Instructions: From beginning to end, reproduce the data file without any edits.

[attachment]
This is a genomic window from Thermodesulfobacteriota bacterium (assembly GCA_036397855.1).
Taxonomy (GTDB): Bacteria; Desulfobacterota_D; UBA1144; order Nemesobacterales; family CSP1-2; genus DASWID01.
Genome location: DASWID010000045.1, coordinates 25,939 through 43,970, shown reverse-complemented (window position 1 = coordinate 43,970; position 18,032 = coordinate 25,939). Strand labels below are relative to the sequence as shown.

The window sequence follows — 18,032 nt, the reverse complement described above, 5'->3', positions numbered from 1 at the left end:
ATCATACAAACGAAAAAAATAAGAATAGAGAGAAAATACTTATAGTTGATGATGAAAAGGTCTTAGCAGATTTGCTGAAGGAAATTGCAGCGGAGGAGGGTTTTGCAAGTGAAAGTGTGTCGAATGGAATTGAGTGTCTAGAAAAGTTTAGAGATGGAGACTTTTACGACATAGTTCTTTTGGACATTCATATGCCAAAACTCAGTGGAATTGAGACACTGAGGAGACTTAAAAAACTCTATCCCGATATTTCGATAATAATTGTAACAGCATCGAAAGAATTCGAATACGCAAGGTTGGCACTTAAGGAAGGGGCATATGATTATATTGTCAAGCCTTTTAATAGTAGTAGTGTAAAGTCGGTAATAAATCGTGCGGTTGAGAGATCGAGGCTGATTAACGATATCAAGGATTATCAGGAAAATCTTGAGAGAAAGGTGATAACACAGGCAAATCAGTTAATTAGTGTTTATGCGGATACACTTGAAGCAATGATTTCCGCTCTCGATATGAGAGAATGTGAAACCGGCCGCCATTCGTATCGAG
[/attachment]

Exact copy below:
This is a genomic window from Thermodesulfobacteriota bacterium (assembly GCA_036397855.1).
Taxonomy (GTDB): Bacteria; Desulfobacterota_D; UBA1144; order Nemesobacterales; family CSP1-2; genus DASWID01.
Genome location: DASWID010000045.1, coordinates 25,939 through 43,970, shown reverse-complemented (window position 1 = coordinate 43,970; position 18,032 = coordinate 25,939). Strand labels below are relative to the sequence as shown.

The window sequence follows — 18,032 nt, the reverse complement described above, 5'->3', positions numbered from 1 at the left end:
ATCATACAAACGAAAAAAATAAGAATAGAGAGAAAATACTTATAGTTGATGATGAAAAGGTCTTAGCAGATTTGCTGAAGGAAATTGCAGCGGAGGAGGGTTTTGCAAGTGAAAGTGTGTCGAATGGAATTGAGTGTCTAGAAAAGTTTAGAGATGGAGACTTTTACGACATAGTTCTTTTGGACATTCATATGCCAAAACTCAGTGGAATTGAGACACTGAGGAGACTTAAAAAACTCTATCCCGATATTTCGATAATAATTGTAACAGCATCGAAAGAATTCGAATACGCAAGGTTGGCACTTAAGGAAGGGGCATATGATTATATTGTCAAGCCTTTTAATAGTAGTAGTGTAAAGTCGGTAATAAATCGTGCGGTTGAGAGATCGAGGCTGATTAACGATATCAAGGATTATCAGGAAAATCTTGAGAGAAAGGTGATAACACAGGCAAATCAGTTAATTAGTGTTTATGCGGATACACTTGAAGCAATGATTTCCGCTCTCGATATGAGAGAATGTGAAACCGGCCGCCATTCGTATCGAG